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The ceremony took place on 4th street, where Heyer and others marched on Aug. 12 to counter-protest white supremacists. Heyer was killed when 20-year-old James Alex Fields Jr. barreled into the crowd in a gray Dodge Challenger. The crash injured 35 others. Fields is charged with first-degree murder and nine other felonies.
In her honor, the city changed the name of the block where the attack took place to “Honorary Heather Heyer Way,” on 4th Street between Water Street and East Market Street.
A ceremony to designate a street in honor of Heather Heyer is about to start. pic.twitter.com/pDpiRFplTt— Michael Bragg (@braggmichaelc) December 20, 2017
Charlottesville honored Heather Heyer's memory by honorary naming the street where she was killed in her name. pic.twitter.com/OHhc2D4ula— Chris Hoffman (@NewsmanChris) December 20, 2017
Speaking at the ceremony, Mayor Mike Signer thanked Heyer’s mother, Susan Bro, for amplifying Heyer’s voice across the country and for calling upon others to not let white supremacist terrorists silence her message. After Heyer’s death, Bro left her job to advocate for Heyer’s legacy in interviews and speaking events, according to USA Today. She also created the Heather Heyer Foundation and a scholarship program for students who hope to make social change.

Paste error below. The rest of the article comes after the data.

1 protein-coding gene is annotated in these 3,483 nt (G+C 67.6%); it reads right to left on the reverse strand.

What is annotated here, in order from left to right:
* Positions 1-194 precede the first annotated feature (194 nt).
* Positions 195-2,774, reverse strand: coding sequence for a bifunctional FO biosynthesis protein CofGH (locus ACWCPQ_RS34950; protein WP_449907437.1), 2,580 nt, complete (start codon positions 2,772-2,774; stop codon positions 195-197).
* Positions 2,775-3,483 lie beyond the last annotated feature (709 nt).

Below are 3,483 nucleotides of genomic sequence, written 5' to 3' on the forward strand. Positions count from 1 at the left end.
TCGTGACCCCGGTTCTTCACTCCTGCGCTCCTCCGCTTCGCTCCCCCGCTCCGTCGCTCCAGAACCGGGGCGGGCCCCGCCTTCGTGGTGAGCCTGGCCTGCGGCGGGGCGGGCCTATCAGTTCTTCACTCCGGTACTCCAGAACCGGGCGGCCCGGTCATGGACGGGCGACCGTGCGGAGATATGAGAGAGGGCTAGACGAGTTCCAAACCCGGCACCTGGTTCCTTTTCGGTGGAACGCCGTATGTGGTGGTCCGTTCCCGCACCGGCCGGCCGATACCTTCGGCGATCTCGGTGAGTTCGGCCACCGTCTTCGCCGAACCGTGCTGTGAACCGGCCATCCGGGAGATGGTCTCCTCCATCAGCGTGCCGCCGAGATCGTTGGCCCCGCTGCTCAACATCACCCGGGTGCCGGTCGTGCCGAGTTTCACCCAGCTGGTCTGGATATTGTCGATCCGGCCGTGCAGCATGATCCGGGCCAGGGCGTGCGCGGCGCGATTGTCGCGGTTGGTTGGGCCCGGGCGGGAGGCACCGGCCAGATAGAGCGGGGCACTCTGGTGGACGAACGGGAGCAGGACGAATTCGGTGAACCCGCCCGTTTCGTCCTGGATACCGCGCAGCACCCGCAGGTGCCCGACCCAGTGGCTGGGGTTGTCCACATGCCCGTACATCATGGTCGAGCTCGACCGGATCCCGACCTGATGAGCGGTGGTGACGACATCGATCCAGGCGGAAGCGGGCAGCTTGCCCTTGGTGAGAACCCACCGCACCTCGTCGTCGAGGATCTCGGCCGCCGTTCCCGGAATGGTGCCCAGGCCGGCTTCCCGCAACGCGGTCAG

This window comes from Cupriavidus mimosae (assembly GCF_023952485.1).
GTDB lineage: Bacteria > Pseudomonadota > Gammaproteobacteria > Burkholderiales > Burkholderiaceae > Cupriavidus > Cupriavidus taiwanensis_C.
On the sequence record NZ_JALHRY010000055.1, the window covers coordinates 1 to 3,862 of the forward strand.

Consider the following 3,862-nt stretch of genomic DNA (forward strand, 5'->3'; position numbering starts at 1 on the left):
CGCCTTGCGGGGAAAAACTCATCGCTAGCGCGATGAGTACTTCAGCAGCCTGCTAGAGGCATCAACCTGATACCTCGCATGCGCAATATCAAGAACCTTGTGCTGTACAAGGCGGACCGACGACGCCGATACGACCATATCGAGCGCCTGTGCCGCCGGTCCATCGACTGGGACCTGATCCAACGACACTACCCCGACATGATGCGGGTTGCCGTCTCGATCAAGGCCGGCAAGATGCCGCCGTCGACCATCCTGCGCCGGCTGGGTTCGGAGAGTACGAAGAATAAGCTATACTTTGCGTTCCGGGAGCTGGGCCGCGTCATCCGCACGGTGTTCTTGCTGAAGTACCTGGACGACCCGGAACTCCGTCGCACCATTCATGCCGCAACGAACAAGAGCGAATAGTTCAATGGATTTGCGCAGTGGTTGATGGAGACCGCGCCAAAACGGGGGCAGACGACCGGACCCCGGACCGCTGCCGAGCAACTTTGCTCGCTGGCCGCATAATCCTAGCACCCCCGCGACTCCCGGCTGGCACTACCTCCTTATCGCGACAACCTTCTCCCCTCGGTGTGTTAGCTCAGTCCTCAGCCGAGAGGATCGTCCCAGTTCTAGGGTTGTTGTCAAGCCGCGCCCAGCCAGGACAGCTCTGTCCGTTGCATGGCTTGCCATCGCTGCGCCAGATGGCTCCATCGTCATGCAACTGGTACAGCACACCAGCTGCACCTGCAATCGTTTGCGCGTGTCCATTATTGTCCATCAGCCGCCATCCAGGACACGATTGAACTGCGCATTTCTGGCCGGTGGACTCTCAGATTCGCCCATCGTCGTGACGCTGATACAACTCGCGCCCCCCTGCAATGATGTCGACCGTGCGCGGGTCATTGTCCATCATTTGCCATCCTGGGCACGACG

"I'm proud of how she died," says Susan Bro at the opening of Heather Heyer Way on Fourth Street. People from near and far reach out to tell her how Heather inspires them to stand up for what they believe in, she says. "What other legacy could a mother ever want for her child?" pic.twitter.com/rt7U0AJvaW— C-VILLE Weekly (@cvillenews_desk) December 20, 2017
Susan Bro, Heather’s mother, says a few words pic.twitter.com/Gn8R4GuyqM— Michael Bragg (@braggmichaelc) December 20, 2017
“I’m proud of her for who she was. I’m proud of her for who she continues to be.”— 🇺🇸Tяᴜmᴘ ☭ Яᴜssɪᴀ™🇷🇺 (@TrumpEra_2017) December 20, 2017
Heather Heyer’s mother speaking at the dedication of 4th Street in Charlottesville in honor of her daughter who was killed there at the "Unite The Right" rally. https://t.co/6zPiKX8nwy
“I thank the city for taking the step to name this street after Heather. I don’t want a statue, I don’t want a park named after her. This is what I asked for,” Bro said at the street naming. “Your love and support continue to give me hope for Charlottesville and for the world, and people in general.”
H/T the Root
Samantha Grasso is a former IRL staff writer for the Daily Dot with a reporting emphasis on immigration. Her work has appeared on Los Angeles Magazine, Death And Taxes, Revelist, Texts From Last Night, Austin Monthly, and she has previously contributed to Texas Monthly.